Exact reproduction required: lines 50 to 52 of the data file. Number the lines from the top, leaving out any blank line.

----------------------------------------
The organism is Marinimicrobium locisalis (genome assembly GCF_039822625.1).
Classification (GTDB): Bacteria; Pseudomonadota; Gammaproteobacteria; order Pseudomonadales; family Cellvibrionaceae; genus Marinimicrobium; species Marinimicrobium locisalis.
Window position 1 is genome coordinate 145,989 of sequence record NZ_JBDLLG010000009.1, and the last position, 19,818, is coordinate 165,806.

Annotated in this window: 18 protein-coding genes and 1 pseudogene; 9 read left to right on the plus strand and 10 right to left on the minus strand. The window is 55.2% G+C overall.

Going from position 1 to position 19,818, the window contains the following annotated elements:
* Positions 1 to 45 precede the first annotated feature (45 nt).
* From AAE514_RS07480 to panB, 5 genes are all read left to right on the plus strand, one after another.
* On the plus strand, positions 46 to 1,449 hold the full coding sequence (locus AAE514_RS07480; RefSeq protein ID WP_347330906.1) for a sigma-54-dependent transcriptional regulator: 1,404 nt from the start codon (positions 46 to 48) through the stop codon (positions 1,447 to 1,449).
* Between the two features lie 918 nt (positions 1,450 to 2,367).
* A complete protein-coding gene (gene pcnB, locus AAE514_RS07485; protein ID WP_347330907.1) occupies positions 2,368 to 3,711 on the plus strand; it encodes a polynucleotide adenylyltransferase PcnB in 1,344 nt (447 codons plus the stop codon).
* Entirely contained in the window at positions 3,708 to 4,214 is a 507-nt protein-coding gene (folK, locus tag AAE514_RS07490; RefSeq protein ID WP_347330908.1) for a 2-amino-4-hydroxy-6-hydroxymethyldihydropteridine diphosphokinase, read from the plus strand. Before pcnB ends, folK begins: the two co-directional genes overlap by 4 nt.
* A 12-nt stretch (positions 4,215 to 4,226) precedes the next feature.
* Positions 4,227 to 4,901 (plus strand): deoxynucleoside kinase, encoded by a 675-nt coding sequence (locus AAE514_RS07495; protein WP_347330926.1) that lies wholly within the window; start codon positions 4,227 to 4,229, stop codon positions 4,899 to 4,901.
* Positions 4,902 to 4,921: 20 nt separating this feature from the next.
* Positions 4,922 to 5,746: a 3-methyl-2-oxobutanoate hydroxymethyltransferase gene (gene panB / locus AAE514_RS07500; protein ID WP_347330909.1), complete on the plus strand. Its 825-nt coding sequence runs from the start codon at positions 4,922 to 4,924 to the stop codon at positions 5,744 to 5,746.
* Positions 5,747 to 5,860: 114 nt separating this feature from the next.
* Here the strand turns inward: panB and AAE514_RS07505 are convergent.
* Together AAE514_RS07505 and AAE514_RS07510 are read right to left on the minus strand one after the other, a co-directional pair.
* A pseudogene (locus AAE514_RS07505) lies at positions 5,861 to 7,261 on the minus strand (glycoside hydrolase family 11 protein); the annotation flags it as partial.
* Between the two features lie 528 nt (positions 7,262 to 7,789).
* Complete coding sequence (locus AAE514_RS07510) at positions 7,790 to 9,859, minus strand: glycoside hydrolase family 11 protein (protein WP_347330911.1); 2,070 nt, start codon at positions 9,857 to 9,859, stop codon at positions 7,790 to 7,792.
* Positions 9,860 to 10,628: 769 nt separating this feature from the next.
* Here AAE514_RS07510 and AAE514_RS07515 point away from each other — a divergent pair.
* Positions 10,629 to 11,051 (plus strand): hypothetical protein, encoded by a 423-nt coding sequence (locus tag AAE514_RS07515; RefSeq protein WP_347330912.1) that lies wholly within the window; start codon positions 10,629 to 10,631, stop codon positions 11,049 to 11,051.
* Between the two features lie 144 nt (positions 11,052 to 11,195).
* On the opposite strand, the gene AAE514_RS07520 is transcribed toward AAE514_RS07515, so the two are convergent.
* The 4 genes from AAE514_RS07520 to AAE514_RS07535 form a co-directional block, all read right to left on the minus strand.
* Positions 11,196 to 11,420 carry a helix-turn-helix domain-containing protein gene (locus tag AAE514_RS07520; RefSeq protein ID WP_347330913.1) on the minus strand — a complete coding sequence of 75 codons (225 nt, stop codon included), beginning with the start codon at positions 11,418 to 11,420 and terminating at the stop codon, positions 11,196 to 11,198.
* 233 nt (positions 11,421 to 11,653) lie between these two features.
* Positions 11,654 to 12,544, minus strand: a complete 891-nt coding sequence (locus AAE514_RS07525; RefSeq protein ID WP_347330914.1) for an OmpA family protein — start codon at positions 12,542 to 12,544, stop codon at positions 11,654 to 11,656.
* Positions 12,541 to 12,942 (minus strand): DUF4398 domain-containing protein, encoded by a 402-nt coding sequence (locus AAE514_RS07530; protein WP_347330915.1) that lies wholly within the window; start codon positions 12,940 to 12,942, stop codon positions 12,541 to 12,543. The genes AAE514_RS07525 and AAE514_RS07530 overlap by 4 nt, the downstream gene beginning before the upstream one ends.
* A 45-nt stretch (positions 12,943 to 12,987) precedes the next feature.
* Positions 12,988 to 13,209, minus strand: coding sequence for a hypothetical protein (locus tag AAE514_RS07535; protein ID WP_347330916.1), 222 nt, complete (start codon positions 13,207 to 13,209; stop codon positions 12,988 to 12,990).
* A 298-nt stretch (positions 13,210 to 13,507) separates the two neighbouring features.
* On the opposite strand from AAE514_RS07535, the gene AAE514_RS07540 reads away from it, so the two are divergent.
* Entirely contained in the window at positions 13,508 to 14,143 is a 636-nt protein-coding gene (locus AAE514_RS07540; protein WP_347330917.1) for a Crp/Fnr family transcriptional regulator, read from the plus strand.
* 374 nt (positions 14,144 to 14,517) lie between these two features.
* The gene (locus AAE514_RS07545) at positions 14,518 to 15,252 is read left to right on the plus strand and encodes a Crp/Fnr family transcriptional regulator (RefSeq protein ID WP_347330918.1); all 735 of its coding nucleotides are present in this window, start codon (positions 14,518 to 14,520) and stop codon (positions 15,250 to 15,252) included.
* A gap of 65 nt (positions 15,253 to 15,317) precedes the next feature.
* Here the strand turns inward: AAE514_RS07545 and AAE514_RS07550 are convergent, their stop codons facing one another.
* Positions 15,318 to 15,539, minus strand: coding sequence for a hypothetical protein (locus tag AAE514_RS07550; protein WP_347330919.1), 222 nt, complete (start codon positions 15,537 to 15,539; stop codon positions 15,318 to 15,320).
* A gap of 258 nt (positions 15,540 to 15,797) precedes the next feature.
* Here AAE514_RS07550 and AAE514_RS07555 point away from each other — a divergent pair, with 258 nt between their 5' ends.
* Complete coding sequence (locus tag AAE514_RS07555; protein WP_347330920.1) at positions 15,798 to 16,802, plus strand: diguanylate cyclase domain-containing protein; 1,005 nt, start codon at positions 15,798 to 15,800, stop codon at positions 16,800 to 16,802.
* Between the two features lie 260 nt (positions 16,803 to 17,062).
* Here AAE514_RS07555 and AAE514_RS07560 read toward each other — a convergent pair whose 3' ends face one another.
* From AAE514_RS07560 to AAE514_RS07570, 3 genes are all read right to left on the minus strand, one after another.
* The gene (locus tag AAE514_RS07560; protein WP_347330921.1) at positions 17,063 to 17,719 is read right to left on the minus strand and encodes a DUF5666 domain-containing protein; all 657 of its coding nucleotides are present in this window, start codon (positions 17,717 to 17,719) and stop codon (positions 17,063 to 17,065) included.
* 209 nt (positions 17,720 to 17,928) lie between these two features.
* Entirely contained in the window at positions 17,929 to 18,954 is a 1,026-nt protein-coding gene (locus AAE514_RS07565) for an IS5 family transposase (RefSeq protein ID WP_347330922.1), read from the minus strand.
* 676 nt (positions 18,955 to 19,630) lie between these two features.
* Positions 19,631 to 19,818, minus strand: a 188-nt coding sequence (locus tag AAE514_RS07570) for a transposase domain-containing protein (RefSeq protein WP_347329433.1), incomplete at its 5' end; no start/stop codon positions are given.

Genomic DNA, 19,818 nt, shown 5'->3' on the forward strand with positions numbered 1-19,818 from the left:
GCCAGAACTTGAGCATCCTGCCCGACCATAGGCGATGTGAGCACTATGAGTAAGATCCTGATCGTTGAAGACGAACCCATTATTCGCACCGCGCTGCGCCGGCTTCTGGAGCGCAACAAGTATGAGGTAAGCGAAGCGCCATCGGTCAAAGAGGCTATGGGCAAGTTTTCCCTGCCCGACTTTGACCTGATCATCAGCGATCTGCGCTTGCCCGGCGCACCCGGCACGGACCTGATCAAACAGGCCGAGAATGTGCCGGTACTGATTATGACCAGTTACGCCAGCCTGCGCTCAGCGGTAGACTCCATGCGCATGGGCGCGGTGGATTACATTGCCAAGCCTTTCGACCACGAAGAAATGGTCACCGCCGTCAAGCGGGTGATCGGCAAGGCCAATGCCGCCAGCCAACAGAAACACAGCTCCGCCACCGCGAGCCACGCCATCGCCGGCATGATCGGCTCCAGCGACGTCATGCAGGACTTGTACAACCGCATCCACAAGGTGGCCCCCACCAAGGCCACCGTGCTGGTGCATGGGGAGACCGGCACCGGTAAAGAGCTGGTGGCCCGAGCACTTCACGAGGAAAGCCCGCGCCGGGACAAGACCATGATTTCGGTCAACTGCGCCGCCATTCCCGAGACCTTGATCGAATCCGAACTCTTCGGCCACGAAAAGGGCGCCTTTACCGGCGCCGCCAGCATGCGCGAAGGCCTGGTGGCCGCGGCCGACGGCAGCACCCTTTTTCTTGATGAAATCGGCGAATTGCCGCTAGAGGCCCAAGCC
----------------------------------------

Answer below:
* Entirely contained in the window at positions 17,929 to 18,954 is a 1,026-nt protein-coding gene (locus AAE514_RS07565) for an IS5 family transposase (RefSeq protein ID WP_347330922.1), read from the minus strand.
* 676 nt (positions 18,955 to 19,630) lie between these two features.
* Positions 19,631 to 19,818, minus strand: a 188-nt coding sequence (locus tag AAE514_RS07570) for a transposase domain-containing protein (RefSeq protein WP_347329433.1), incomplete at its 5' end; no start/stop codon positions are given.